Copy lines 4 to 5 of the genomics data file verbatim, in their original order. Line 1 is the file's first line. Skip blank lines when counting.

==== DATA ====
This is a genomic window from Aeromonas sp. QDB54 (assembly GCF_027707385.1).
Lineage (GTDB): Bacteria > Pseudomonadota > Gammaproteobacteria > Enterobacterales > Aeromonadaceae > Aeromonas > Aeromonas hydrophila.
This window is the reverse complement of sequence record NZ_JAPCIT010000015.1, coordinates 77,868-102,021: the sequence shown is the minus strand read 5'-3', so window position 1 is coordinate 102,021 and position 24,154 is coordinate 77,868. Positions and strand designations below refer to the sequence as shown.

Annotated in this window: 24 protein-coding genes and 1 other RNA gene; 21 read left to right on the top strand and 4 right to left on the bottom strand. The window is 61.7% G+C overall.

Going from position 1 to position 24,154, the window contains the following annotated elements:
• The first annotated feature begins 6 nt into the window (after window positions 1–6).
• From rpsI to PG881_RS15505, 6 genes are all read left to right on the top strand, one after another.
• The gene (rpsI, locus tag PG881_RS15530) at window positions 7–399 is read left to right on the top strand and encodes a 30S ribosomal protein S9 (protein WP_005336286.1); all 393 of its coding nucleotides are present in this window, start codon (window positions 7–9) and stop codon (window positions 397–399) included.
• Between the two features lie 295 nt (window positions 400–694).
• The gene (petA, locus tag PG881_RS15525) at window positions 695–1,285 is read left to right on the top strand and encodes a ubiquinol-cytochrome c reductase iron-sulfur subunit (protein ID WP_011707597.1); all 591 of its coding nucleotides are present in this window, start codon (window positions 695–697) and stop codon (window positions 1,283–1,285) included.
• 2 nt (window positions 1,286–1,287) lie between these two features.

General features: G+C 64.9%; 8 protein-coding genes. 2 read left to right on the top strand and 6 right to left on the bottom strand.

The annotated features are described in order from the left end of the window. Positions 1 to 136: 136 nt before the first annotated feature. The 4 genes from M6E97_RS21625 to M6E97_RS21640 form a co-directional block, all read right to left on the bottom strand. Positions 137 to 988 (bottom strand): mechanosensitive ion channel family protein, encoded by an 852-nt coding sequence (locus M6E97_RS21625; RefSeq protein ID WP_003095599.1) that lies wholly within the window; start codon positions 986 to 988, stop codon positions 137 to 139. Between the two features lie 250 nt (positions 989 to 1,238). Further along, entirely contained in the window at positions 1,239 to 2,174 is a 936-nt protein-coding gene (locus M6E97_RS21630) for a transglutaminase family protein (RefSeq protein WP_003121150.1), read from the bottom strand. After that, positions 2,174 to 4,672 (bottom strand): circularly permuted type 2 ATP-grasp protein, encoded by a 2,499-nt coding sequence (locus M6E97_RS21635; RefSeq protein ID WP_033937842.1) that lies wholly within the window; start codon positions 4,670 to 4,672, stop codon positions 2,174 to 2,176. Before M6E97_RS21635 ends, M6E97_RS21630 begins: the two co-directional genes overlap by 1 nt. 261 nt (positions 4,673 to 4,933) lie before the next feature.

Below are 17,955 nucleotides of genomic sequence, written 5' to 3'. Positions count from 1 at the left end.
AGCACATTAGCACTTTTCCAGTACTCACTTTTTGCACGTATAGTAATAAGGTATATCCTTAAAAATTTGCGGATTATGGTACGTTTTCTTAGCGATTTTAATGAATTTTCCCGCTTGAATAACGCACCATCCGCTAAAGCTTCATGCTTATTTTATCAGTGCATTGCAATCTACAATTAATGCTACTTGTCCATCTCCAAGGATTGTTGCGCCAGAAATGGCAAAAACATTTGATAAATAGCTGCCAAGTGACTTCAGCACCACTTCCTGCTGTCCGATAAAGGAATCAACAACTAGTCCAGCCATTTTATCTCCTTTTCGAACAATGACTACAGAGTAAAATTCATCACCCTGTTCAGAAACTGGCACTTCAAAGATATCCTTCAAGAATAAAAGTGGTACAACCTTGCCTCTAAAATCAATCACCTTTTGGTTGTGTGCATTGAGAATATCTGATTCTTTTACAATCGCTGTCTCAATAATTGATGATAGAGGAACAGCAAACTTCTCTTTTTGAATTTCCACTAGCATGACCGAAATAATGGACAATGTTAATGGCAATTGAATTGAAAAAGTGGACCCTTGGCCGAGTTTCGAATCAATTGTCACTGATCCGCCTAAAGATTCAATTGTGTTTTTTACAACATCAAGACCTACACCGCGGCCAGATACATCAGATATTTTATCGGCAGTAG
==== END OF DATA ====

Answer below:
Annotated in this window: 24 protein-coding genes and 1 other RNA gene; 21 read left to right on the top strand and 4 right to left on the bottom strand. The window is 61.7% G+C overall.

Going from position 1 to position 24,154, the window contains the following annotated elements: